An overwhelming sustained sense of exhaustion and decreased
capacity for physical and mental work at usual level
• Decreased libido or performance
• Disinterest in surroundings
• Failure of sleep to restore energy
• Lack of energy
• Guilt for not meeting responsibilities
• Inability to maintain usual routines
• Impaired concentration
• Increased need for rest
• Increased physical complaints
• Lethargy or listlessness
• Perceived need for more energy for routine tasks
• Verbalization of overwhelming lack of energy
• Psychological, e.g., anxiety,
• Environmental, e.g., humidity,
lights, noise, temperature
• Physiological, e.g., anemia, dis-
• Situational, e.g., negative life
ease states, malnutrition, preg-
nancy, poor physical condition
ASSESSMENT FOCUS (Refer to comprehensive assessment parameters.)
• Cardiovascular function
• Respiratory function
• Risk management
The patient will
• Identify and employ measures to prevent or modify fatigue.
• Explain relationship of fatigue to disease process and activity level.
• Verbally express increased energy.
• Articulate plan to resolve fatigue problems.
SUGGESTED NOC OUTCOMES
Activity Tolerance; Endurance; Energy Conservation; Nutritional Sta-
tus: Energy; Psychomotor Energy; Personal Well-Being
INTERVENTIONS AND RATIONALES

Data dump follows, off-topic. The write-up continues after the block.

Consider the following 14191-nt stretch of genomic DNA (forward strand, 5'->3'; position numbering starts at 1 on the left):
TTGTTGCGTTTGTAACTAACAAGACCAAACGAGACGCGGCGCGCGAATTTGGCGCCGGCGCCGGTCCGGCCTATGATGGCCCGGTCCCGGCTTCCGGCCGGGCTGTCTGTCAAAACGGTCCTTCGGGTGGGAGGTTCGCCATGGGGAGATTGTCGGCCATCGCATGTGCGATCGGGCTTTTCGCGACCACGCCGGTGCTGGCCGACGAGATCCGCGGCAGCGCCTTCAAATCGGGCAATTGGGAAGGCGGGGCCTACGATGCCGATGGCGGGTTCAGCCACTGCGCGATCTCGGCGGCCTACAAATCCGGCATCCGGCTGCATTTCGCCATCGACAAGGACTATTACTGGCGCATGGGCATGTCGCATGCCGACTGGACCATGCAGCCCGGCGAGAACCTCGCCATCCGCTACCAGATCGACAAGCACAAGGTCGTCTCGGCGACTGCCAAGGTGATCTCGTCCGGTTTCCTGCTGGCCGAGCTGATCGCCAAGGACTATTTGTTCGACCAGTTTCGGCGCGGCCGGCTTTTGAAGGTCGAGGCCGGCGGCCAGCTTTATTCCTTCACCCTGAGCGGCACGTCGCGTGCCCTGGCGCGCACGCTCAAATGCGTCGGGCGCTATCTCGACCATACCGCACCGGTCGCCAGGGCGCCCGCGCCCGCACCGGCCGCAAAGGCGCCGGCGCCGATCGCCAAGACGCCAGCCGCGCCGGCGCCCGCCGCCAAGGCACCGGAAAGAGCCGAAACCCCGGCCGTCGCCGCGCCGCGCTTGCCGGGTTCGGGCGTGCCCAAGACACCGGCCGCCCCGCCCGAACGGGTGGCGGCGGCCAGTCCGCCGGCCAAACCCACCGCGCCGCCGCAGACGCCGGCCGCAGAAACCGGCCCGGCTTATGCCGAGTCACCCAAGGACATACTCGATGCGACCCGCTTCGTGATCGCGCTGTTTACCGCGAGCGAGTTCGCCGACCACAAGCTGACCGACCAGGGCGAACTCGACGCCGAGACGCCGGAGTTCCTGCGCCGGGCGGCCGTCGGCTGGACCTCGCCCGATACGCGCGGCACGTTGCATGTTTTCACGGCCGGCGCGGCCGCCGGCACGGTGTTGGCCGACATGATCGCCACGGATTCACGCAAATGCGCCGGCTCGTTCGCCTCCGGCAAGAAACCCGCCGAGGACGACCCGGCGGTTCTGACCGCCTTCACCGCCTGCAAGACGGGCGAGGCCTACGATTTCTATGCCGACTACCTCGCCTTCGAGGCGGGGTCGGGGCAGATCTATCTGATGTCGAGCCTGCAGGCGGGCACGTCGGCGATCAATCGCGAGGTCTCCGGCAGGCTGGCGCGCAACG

Determine: Assess usual patterns of sleep and activity to establish a
Perform: Conserve energy through rest, planning, and setting priori-
ties to prevent or alleviate fatigue. Alternate activities with periods
of rest. Avoid scheduling two energy-draining procedures on the
same day. Encourage activities that can be completed in short peri-
ods. These measures help to avoid overexertion and increase stamina.
Reduce demands placed on patient (e.g., ask one family member
to call at speciﬁed times and relay messages to friends and other
family members) to reduce physical and emotional stress.
Structure environment (e.g., set up daily schedule on the basis of
patient needs and desires) to encourage compliance with treatment
Postpone eating when patient is fatigued, to avoid aggravating
condition. Provide small, frequent feedings to conserve patient’s
energy and encourage increased dietary intake.
Establish a regular sleeping pattern. Getting 8–10 hr of sleep
nightly helps reduce fatigue.
Inform: Discuss effect of fatigue on daily living and personal goals.
Explore with patient relationship between fatigue and disease
process to help increase patient compliance with schedule for activ-
ity and rest.
Attend: Encourage patient to eat foods rich in iron and minerals,
unless contraindicated to help avoid anemia and demineralization.
Manage: Encourage patient to explore feelings and emotions with a
supportive counselor, clergy, or other professional to help cope with
illness and avoid aggravating fatigue.
SUGGESTED NIC INTERVENTIONS
Activity Therapy; Coping Enhancement; Energy Management;
Exercise Promotion; Sleep Enhancement
Barsevick, A. M., et al. (2006, September–October). Cancer-related fatigue,
depressive symptoms, and functional status: A mediation model. Nursing
Research, 55(5), 366–372.